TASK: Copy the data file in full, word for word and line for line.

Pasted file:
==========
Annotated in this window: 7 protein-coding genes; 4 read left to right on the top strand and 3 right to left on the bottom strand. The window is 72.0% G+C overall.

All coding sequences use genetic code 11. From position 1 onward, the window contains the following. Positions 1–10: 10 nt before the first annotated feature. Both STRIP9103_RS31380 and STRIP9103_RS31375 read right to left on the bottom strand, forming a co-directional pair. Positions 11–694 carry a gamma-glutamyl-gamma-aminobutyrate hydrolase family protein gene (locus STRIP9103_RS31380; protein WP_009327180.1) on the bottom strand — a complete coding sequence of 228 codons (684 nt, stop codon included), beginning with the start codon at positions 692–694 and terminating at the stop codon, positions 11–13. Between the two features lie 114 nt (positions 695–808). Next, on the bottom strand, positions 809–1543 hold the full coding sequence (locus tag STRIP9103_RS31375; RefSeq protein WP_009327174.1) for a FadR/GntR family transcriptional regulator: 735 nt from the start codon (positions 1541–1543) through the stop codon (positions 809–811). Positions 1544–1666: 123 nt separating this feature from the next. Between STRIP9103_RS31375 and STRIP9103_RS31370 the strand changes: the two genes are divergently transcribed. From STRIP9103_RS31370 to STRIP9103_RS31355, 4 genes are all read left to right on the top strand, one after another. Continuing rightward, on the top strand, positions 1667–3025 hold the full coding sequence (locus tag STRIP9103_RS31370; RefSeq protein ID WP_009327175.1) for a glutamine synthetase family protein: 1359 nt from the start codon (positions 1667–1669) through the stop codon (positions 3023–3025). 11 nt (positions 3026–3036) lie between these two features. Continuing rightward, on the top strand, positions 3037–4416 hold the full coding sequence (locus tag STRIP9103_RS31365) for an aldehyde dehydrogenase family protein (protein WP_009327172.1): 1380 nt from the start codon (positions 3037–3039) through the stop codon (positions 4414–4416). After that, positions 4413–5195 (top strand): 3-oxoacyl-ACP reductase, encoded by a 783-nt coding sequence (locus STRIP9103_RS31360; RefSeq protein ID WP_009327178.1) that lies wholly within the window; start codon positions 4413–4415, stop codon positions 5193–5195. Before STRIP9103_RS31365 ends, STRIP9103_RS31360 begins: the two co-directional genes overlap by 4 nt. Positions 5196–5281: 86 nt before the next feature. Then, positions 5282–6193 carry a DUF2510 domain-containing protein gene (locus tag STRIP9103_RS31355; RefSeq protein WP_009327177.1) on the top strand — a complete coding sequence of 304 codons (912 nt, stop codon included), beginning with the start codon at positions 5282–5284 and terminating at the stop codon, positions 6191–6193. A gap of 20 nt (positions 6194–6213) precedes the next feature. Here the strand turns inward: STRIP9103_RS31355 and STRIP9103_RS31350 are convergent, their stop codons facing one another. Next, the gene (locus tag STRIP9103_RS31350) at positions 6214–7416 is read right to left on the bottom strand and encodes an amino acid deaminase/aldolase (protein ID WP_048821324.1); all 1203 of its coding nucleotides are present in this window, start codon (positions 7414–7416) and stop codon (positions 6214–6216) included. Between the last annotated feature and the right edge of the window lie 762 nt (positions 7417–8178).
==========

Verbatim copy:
Annotated in this window: 7 protein-coding genes; 4 read left to right on the top strand and 3 right to left on the bottom strand. The window is 72.0% G+C overall.

All coding sequences use genetic code 11. From position 1 onward, the window contains the following. Positions 1–10: 10 nt before the first annotated feature. Both STRIP9103_RS31380 and STRIP9103_RS31375 read right to left on the bottom strand, forming a co-directional pair. Positions 11–694 carry a gamma-glutamyl-gamma-aminobutyrate hydrolase family protein gene (locus STRIP9103_RS31380; protein WP_009327180.1) on the bottom strand — a complete coding sequence of 228 codons (684 nt, stop codon included), beginning with the start codon at positions 692–694 and terminating at the stop codon, positions 11–13. Between the two features lie 114 nt (positions 695–808). Next, on the bottom strand, positions 809–1543 hold the full coding sequence (locus tag STRIP9103_RS31375; RefSeq protein WP_009327174.1) for a FadR/GntR family transcriptional regulator: 735 nt from the start codon (positions 1541–1543) through the stop codon (positions 809–811). Positions 1544–1666: 123 nt separating this feature from the next. Between STRIP9103_RS31375 and STRIP9103_RS31370 the strand changes: the two genes are divergently transcribed. From STRIP9103_RS31370 to STRIP9103_RS31355, 4 genes are all read left to right on the top strand, one after another. Continuing rightward, on the top strand, positions 1667–3025 hold the full coding sequence (locus tag STRIP9103_RS31370; RefSeq protein ID WP_009327175.1) for a glutamine synthetase family protein: 1359 nt from the start codon (positions 1667–1669) through the stop codon (positions 3023–3025). 11 nt (positions 3026–3036) lie between these two features. Continuing rightward, on the top strand, positions 3037–4416 hold the full coding sequence (locus tag STRIP9103_RS31365) for an aldehyde dehydrogenase family protein (protein WP_009327172.1): 1380 nt from the start codon (positions 3037–3039) through the stop codon (positions 4414–4416). After that, positions 4413–5195 (top strand): 3-oxoacyl-ACP reductase, encoded by a 783-nt coding sequence (locus STRIP9103_RS31360; RefSeq protein ID WP_009327178.1) that lies wholly within the window; start codon positions 4413–4415, stop codon positions 5193–5195. Before STRIP9103_RS31365 ends, STRIP9103_RS31360 begins: the two co-directional genes overlap by 4 nt. Positions 5196–5281: 86 nt before the next feature. Then, positions 5282–6193 carry a DUF2510 domain-containing protein gene (locus tag STRIP9103_RS31355; RefSeq protein WP_009327177.1) on the top strand — a complete coding sequence of 304 codons (912 nt, stop codon included), beginning with the start codon at positions 5282–5284 and terminating at the stop codon, positions 6191–6193. A gap of 20 nt (positions 6194–6213) precedes the next feature. Here the strand turns inward: STRIP9103_RS31355 and STRIP9103_RS31350 are convergent, their stop codons facing one another. Next, the gene (locus tag STRIP9103_RS31350) at positions 6214–7416 is read right to left on the bottom strand and encodes an amino acid deaminase/aldolase (protein ID WP_048821324.1); all 1203 of its coding nucleotides are present in this window, start codon (positions 7414–7416) and stop codon (positions 6214–6216) included. Between the last annotated feature and the right edge of the window lie 762 nt (positions 7417–8178).